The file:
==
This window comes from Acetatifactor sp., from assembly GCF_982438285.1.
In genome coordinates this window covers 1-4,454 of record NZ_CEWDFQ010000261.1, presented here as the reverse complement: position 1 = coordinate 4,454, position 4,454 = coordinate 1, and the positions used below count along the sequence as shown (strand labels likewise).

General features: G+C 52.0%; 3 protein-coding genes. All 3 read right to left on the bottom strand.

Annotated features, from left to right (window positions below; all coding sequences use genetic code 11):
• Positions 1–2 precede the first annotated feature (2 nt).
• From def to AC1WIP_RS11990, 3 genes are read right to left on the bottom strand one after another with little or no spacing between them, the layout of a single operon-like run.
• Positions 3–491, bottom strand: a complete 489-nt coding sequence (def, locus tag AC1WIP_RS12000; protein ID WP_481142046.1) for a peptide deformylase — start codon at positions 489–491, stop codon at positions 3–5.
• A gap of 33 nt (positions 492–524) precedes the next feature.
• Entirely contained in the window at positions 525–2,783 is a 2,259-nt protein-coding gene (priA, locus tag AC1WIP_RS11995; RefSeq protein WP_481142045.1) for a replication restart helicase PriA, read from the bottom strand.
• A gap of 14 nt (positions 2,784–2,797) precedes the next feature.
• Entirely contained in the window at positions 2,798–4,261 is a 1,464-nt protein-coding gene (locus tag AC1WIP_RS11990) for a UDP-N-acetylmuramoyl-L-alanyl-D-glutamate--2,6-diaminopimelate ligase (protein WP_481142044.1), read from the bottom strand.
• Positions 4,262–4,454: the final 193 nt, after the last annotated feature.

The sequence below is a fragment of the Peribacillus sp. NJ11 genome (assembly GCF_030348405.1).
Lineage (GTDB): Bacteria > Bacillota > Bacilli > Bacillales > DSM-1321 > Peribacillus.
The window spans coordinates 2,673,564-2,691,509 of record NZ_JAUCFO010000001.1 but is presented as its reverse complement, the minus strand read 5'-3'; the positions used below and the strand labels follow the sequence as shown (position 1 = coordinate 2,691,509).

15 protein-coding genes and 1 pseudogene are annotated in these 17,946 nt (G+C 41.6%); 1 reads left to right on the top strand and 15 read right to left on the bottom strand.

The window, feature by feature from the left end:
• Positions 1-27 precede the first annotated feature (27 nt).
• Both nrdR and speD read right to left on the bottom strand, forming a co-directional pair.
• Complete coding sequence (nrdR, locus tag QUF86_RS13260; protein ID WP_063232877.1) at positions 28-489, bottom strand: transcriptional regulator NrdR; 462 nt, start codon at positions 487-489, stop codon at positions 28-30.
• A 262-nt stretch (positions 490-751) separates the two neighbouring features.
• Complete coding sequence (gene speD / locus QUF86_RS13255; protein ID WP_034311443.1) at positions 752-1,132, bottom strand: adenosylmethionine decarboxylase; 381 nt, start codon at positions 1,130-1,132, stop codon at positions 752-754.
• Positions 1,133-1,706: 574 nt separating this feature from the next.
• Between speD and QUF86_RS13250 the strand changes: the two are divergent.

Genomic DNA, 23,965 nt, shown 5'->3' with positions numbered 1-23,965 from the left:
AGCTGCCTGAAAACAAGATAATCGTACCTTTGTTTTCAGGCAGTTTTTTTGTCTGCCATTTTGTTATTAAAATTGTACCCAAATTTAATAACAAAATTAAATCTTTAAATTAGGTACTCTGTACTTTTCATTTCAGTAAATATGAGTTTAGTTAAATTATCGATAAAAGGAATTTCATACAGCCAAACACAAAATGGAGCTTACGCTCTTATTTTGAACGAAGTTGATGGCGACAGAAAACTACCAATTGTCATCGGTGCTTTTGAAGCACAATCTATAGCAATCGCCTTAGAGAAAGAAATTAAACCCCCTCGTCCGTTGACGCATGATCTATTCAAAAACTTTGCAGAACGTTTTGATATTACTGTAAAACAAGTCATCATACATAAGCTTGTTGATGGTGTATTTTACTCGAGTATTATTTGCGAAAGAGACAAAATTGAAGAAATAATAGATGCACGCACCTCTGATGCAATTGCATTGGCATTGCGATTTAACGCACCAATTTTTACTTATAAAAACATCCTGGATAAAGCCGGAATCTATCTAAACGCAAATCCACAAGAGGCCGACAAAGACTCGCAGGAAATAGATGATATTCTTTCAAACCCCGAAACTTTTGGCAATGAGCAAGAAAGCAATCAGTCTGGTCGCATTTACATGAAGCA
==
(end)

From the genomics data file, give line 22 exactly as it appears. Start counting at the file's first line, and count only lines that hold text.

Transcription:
• Complete coding sequence (gene speD / locus QUF86_RS13255; protein ID WP_034311443.1) at positions 752-1,132, bottom strand: adenosylmethionine decarboxylase; 381 nt, start codon at positions 1,130-1,132, stop codon at positions 752-754.